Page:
Clayton had to admit—his current position wrapped around the woman’s leg was kind of embarrassing—but he’d done the first thing he could think of when April’s friend said she was leaving and thrown himself at her feet, trying to keep her from going. “I’m not always five—though I seem to go back to this age a lot in random shifts; it’s a favorite in that sense—but I am actually in my mid-twenties. I went to college, and I have a degree, and I have a job. I just happen to be a genetic freak, and this happens sometimes. Remember, I showed off for your class?”
“That was a trick.”
“No, it’s actually something I can do, and if you stay twenty—well, more like seventeen more minutes, I can prove it to you. I’ll change back into my normal self. I’d change again afterward, but I need another twenty minutes for that. I know it’s weird, but it… Well, okay, it’s just weird. It’s the lamest superhero ability known to man, and it’s embarrassing as hell most of the time. I don’t know what else to tell you.”
“Well, you could add in the fact that we think you might be a part of some rogue project in genetic manipulation or something that has a whole conspiracy to go with it,” Larabee suggested, getting a glare from April and Clayton. He held up his hands. “Fine, be that way. I just thought maybe that might help her understand a bit more than you trying to bribe her or anything.”
“Oh, the world is ending. Larabee’s the voice of reason,” Clay muttered, letting go of the woman’s legs and standing up. “I’m sorry. It’s not—I didn’t mean to—I didn’t want to do this. I just wanted the wedding to go smoothly, no random shifts, just a good day for both of us for a change.”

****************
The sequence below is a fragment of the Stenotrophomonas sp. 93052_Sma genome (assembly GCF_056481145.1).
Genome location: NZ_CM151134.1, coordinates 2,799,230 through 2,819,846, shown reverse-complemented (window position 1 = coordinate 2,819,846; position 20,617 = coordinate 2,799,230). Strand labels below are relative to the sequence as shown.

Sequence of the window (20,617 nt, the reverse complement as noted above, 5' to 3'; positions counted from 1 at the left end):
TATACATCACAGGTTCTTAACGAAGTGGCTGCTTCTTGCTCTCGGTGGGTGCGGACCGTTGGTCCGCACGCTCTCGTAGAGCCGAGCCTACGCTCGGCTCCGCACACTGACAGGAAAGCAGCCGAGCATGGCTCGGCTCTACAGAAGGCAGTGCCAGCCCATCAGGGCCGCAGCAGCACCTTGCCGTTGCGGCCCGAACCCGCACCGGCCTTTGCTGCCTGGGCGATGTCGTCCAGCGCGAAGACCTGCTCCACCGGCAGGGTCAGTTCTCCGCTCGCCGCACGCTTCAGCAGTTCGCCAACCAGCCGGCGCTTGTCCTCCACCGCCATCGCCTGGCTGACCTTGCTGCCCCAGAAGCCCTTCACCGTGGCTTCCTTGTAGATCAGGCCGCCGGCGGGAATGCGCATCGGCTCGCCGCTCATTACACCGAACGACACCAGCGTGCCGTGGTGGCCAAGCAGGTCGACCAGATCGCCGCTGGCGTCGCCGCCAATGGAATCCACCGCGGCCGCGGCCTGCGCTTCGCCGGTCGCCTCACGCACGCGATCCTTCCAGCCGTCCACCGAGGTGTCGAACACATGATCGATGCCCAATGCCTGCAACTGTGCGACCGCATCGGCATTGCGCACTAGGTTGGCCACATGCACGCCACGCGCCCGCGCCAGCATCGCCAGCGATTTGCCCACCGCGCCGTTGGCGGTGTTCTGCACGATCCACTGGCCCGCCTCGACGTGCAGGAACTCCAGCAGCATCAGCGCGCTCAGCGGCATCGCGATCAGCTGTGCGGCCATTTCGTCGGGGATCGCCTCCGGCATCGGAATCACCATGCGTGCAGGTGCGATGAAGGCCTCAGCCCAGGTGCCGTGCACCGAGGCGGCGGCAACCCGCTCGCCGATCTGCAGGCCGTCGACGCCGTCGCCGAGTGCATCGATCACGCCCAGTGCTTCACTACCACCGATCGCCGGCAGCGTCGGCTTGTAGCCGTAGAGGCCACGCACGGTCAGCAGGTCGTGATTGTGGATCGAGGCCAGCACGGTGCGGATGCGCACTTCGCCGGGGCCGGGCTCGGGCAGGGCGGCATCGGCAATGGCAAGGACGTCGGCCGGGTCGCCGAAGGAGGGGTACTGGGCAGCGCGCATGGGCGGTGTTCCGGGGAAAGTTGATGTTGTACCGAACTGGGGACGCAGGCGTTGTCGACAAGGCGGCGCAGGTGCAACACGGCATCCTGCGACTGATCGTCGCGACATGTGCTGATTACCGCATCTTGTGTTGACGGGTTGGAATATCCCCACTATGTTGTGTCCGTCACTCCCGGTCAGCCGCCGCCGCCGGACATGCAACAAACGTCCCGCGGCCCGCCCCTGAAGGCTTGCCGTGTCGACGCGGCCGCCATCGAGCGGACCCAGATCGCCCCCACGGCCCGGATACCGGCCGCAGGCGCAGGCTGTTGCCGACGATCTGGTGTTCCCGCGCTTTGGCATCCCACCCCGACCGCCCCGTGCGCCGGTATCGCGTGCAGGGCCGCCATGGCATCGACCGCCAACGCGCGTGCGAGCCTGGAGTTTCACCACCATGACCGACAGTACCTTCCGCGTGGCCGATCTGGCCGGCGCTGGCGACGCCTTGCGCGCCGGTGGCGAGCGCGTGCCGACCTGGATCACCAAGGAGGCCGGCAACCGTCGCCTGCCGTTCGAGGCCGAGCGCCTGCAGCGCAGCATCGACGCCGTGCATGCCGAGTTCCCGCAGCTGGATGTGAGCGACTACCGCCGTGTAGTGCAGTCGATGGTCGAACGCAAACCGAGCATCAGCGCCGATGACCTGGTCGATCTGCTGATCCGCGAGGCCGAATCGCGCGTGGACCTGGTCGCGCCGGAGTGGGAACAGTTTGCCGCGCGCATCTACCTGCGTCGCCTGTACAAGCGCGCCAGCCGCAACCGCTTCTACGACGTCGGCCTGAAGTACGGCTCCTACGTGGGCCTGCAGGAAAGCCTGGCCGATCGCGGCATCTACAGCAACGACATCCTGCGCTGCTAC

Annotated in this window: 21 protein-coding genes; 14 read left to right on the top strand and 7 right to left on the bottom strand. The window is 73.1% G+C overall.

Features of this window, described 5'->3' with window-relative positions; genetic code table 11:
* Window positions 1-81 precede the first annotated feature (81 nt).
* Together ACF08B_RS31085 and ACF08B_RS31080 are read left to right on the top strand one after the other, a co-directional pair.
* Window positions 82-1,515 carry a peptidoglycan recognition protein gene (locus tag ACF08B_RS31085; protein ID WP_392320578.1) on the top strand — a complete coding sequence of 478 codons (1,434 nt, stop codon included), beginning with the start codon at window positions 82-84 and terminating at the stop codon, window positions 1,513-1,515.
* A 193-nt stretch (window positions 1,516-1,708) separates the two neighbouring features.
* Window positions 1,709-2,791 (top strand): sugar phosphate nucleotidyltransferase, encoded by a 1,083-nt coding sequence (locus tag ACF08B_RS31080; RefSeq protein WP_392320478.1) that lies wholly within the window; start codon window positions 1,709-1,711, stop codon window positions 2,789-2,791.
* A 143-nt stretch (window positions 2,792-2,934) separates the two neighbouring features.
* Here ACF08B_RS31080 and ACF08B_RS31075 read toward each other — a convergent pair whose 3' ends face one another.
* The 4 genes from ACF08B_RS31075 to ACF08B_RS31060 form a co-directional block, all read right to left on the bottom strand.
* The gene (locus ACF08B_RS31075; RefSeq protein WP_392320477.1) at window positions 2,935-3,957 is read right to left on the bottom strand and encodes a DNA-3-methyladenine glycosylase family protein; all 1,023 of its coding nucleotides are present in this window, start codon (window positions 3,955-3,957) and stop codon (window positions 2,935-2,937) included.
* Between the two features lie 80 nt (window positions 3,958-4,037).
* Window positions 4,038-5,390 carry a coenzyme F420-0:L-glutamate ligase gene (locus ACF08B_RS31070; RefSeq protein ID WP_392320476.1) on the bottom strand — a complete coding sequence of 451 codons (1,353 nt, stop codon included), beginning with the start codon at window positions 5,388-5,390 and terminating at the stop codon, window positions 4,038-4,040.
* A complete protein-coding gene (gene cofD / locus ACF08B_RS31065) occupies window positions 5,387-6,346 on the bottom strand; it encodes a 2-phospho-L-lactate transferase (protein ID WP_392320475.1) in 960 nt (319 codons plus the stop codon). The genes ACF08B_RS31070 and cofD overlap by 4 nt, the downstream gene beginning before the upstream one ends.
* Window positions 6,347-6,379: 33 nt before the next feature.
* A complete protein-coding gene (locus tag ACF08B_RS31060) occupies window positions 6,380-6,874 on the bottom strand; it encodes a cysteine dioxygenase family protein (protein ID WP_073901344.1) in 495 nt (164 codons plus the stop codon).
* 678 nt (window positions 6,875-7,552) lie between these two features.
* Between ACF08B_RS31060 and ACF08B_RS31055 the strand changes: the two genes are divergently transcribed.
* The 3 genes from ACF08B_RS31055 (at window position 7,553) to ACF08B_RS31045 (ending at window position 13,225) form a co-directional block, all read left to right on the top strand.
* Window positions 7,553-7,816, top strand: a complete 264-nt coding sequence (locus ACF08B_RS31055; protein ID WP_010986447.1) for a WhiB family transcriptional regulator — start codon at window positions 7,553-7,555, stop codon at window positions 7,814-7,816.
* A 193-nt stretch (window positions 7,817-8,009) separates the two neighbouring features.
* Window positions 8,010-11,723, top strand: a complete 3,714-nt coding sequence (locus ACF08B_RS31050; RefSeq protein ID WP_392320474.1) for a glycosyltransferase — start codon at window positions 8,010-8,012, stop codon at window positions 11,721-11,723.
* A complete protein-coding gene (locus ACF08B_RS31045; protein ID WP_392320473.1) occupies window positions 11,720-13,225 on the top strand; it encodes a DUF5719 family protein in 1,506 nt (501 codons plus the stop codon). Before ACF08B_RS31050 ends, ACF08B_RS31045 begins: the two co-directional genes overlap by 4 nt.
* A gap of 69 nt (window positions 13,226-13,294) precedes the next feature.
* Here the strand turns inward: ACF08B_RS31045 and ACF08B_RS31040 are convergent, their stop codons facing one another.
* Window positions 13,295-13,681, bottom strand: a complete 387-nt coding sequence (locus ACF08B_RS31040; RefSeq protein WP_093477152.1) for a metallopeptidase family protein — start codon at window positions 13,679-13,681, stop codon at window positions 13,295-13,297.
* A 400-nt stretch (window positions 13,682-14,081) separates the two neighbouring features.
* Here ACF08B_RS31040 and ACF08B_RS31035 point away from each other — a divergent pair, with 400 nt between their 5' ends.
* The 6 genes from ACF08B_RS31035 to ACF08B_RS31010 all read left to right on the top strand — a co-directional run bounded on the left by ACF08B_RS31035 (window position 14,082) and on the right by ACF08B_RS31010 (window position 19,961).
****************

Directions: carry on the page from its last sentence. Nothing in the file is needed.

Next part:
April looked at him. “If it went smoothly, it wouldn’t be us. I thought this might help stop the random shift, but it clearly didn’t, so we’ll just have to deal with it. The judge is going to stay—I think—so if she wants to go, we’ll grab someone walking by after you’re back to yourself.”
Clay nodded. “Sounds good.”
“I could call a guy from the guild if you need me to,” Larabee offered. “They know Clayton. It should be fine.”
The teacher took a deep breath. “You’re sure this isn’t… I don’t even know what it could be other than this. I don’t want to know.”
“Look, it would be nice if I could just switch from one age to another to another to another to prove easily what I can do, but there’s a limit. I’ll knock myself out cold if I do it sooner than twenty minutes, and so I don’t. I really don’t want to go unconscious when we’ve got a wedding to finish. See? We should have eloped.”
“Ha. This is pretty close to it already. And it’s still a bit of a disaster.”
“Just a bit?”
April sighed. “I knew something was going to happen, but I’m trying to focus on the positive here. I love you, and you love me. I got my degree today. We’re going to get through this ceremony and have a good day—”
“Party at my house,” Larabee added. They gave him a look. “You have to at least come for the cake. I put gummy bears on it just like Clayton likes it.”
“For the cake, then,” Clay agreed, not really feeling like partying today. He’d ruined the wedding, and by ruining the wedding, he was kind of ruining the graduation, and so he didn’t feel like celebrating. “Has it been twenty minutes yet?”
“As simple as possible?”
“Yes, Judge. Just in case something else happens.”
“Very well. Do you?”
“And do you?”
“Congratulations. You’re married.”